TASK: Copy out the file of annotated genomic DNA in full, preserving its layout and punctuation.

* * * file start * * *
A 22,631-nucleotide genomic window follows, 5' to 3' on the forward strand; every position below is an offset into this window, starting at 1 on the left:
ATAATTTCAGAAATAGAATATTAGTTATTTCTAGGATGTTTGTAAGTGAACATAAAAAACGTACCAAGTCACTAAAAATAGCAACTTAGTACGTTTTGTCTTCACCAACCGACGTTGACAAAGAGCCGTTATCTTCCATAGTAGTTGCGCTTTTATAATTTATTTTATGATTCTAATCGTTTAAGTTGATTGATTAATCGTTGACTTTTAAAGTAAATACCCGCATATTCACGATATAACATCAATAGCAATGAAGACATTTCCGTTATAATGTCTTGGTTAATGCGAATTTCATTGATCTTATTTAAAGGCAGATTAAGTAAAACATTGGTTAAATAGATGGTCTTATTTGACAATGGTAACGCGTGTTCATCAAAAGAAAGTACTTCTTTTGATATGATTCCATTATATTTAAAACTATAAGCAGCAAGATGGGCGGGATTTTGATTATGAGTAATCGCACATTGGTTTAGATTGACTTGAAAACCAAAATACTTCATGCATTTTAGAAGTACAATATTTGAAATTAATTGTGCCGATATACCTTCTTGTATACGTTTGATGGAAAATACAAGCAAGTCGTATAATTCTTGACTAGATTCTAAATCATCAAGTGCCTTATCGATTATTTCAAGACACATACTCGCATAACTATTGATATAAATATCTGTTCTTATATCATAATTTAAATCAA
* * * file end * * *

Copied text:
A 22,631-nucleotide genomic window follows, 5' to 3' on the forward strand; every position below is an offset into this window, starting at 1 on the left:
ATAATTTCAGAAATAGAATATTAGTTATTTCTAGGATGTTTGTAAGTGAACATAAAAAACGTACCAAGTCACTAAAAATAGCAACTTAGTACGTTTTGTCTTCACCAACCGACGTTGACAAAGAGCCGTTATCTTCCATAGTAGTTGCGCTTTTATAATTTATTTTATGATTCTAATCGTTTAAGTTGATTGATTAATCGTTGACTTTTAAAGTAAATACCCGCATATTCACGATATAACATCAATAGCAATGAAGACATTTCCGTTATAATGTCTTGGTTAATGCGAATTTCATTGATCTTATTTAAAGGCAGATTAAGTAAAACATTGGTTAAATAGATGGTCTTATTTGACAATGGTAACGCGTGTTCATCAAAAGAAAGTACTTCTTTTGATATGATTCCATTATATTTAAAACTATAAGCAGCAAGATGGGCGGGATTTTGATTATGAGTAATCGCACATTGGTTTAGATTGACTTGAAAACCAAAATACTTCATGCATTTTAGAAGTACAATATTTGAAATTAATTGTGCCGATATACCTTCTTGTATACGTTTGATGGAAAATACAAGCAAGTCGTATAATTCTTGACTAGATTCTAAATCATCAAGTGCCTTATCGATTATTTCAAGACACATACTCGCATAACTATTGATATAAATATCTGTTCTTATATCATAATTTAAATCAA